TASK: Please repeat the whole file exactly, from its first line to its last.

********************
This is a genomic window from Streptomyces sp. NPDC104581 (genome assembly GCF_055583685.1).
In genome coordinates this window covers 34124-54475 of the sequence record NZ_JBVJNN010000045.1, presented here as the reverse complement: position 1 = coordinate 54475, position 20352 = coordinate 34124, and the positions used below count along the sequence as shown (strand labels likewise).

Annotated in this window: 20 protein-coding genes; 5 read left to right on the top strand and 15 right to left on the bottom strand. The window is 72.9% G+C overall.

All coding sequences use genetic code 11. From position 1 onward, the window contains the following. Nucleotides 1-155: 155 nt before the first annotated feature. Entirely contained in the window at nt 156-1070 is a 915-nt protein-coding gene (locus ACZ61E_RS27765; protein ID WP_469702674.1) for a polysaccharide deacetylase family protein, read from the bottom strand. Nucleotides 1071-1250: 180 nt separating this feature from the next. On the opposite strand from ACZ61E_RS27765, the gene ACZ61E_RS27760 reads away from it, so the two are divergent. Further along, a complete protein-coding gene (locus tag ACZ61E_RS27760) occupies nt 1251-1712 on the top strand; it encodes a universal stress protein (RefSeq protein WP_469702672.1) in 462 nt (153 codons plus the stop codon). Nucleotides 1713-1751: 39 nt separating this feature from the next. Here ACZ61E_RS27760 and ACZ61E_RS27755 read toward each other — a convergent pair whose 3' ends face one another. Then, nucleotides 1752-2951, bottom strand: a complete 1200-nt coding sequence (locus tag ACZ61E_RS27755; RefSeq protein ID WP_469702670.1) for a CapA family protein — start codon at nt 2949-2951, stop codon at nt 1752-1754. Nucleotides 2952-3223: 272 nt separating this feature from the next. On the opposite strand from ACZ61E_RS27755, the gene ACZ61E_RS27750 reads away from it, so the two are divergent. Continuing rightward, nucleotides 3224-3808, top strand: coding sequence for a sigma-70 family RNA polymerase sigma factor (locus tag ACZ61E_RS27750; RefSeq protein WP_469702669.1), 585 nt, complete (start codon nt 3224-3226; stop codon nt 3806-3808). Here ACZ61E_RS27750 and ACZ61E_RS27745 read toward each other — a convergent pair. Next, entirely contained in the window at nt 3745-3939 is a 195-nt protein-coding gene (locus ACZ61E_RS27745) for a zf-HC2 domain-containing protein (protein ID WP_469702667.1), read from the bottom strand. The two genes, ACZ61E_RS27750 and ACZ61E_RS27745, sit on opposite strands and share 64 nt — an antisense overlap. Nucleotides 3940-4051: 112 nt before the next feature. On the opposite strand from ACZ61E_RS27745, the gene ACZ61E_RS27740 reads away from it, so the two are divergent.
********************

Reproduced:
This is a genomic window from Streptomyces sp. NPDC104581 (genome assembly GCF_055583685.1).
In genome coordinates this window covers 34124-54475 of the sequence record NZ_JBVJNN010000045.1, presented here as the reverse complement: position 1 = coordinate 54475, position 20352 = coordinate 34124, and the positions used below count along the sequence as shown (strand labels likewise).

Annotated in this window: 20 protein-coding genes; 5 read left to right on the top strand and 15 right to left on the bottom strand. The window is 72.9% G+C overall.

All coding sequences use genetic code 11. From position 1 onward, the window contains the following. Nucleotides 1-155: 155 nt before the first annotated feature. Entirely contained in the window at nt 156-1070 is a 915-nt protein-coding gene (locus ACZ61E_RS27765; protein ID WP_469702674.1) for a polysaccharide deacetylase family protein, read from the bottom strand. Nucleotides 1071-1250: 180 nt separating this feature from the next. On the opposite strand from ACZ61E_RS27765, the gene ACZ61E_RS27760 reads away from it, so the two are divergent. Further along, a complete protein-coding gene (locus tag ACZ61E_RS27760) occupies nt 1251-1712 on the top strand; it encodes a universal stress protein (RefSeq protein WP_469702672.1) in 462 nt (153 codons plus the stop codon). Nucleotides 1713-1751: 39 nt separating this feature from the next. Here ACZ61E_RS27760 and ACZ61E_RS27755 read toward each other — a convergent pair whose 3' ends face one another. Then, nucleotides 1752-2951, bottom strand: a complete 1200-nt coding sequence (locus tag ACZ61E_RS27755; RefSeq protein ID WP_469702670.1) for a CapA family protein — start codon at nt 2949-2951, stop codon at nt 1752-1754. Nucleotides 2952-3223: 272 nt separating this feature from the next. On the opposite strand from ACZ61E_RS27755, the gene ACZ61E_RS27750 reads away from it, so the two are divergent. Continuing rightward, nucleotides 3224-3808, top strand: coding sequence for a sigma-70 family RNA polymerase sigma factor (locus tag ACZ61E_RS27750; RefSeq protein WP_469702669.1), 585 nt, complete (start codon nt 3224-3226; stop codon nt 3806-3808). Here ACZ61E_RS27750 and ACZ61E_RS27745 read toward each other — a convergent pair. Next, entirely contained in the window at nt 3745-3939 is a 195-nt protein-coding gene (locus ACZ61E_RS27745) for a zf-HC2 domain-containing protein (protein ID WP_469702667.1), read from the bottom strand. The two genes, ACZ61E_RS27750 and ACZ61E_RS27745, sit on opposite strands and share 64 nt — an antisense overlap. Nucleotides 3940-4051: 112 nt before the next feature. On the opposite strand from ACZ61E_RS27745, the gene ACZ61E_RS27740 reads away from it, so the two are divergent.